2 AS350s from France
    1 Mi-8 from Russia
    1 Mi-24 from Russia
    2 EMB 312s from Brazil

  10. North Korea because they do have a lot of people in their military (being forced into it that is) they rarely ever even feed at support their own military so therefore that are a weak army

  11. I came here looking for the idiot feminists to laugh at: “WHY ARE YOU USING A GIRL IN A DERAGATORY TITLE AND MAKING WOMEN WEAK? THIS IS NOT OKAY, BLAH BLAH (Repeat 100x) etc

  12. This list is complete nonsense based on fraudulent numbers… there are 23 countries that have no active military force, including Costa Rica, Iceland, Panama, Micronesia, the Marshall Islands, and The Vatican yet you selected a bunch of random black countries when there are other countries with fewer soldiers… This list was completely fabricated nonsense…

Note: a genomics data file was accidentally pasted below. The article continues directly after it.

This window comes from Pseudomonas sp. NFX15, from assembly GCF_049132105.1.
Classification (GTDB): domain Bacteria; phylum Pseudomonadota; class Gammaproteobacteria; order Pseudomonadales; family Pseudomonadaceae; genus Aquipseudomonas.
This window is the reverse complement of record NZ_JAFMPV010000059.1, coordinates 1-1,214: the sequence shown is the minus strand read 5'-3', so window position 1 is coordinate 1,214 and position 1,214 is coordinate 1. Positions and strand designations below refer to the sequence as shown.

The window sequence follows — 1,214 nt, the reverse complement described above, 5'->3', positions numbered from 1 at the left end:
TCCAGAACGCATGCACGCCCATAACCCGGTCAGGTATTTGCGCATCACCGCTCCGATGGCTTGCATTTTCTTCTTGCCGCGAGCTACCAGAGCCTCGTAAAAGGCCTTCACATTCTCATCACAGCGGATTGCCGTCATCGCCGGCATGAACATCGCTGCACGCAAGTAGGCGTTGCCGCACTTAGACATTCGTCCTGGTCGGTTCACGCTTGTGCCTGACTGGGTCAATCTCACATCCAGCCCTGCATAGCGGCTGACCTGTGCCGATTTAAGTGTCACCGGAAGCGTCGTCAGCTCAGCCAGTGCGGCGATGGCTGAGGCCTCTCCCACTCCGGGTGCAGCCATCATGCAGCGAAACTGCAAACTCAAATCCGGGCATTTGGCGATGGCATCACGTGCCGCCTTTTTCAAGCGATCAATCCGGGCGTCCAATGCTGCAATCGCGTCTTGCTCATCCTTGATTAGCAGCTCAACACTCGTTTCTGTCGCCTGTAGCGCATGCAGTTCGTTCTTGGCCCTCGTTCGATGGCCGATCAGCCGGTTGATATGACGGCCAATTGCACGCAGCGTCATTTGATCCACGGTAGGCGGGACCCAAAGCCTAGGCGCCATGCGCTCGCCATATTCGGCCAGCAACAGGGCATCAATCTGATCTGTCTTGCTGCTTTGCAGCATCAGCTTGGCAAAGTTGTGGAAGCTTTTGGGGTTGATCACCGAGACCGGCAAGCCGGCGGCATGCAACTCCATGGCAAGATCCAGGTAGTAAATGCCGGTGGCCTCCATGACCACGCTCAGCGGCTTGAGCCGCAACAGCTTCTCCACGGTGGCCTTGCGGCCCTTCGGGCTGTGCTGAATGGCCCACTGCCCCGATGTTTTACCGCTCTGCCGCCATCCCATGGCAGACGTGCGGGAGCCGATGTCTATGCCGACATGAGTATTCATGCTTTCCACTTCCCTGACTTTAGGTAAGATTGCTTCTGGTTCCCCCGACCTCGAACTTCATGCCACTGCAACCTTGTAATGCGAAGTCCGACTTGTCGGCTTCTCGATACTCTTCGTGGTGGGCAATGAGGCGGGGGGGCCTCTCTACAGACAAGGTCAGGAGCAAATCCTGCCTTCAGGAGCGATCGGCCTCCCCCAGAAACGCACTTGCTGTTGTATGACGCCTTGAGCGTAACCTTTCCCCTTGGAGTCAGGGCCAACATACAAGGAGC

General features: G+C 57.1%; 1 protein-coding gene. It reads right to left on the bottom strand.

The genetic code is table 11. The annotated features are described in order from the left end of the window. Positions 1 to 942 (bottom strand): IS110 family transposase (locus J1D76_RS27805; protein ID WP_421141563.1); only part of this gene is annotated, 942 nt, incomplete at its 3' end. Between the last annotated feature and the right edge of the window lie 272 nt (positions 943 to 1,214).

13. #1 India

    Of course our country uses Trillions of Dollars, but still infantrymen uses WWII helments and camo.

  14. There is no such thing as a "weak" army mate. Every army is willing to protect their country and die for it. Maybe other countries have better equipment than others or more well trained soldiers but that doesn't mean that they are weak.

  15. #1 Iceland.
    #2 Mexico.

    Iceland literally has no army, and Mexico pretty much doesn't except for a few divisions of infantry. Mexico *has no airforce*. Let that sink in.

  16. basically most of the Caribbean has less/no military..thats why West Indies people are friendly, joyful, easy going, like to have fun/dance etc..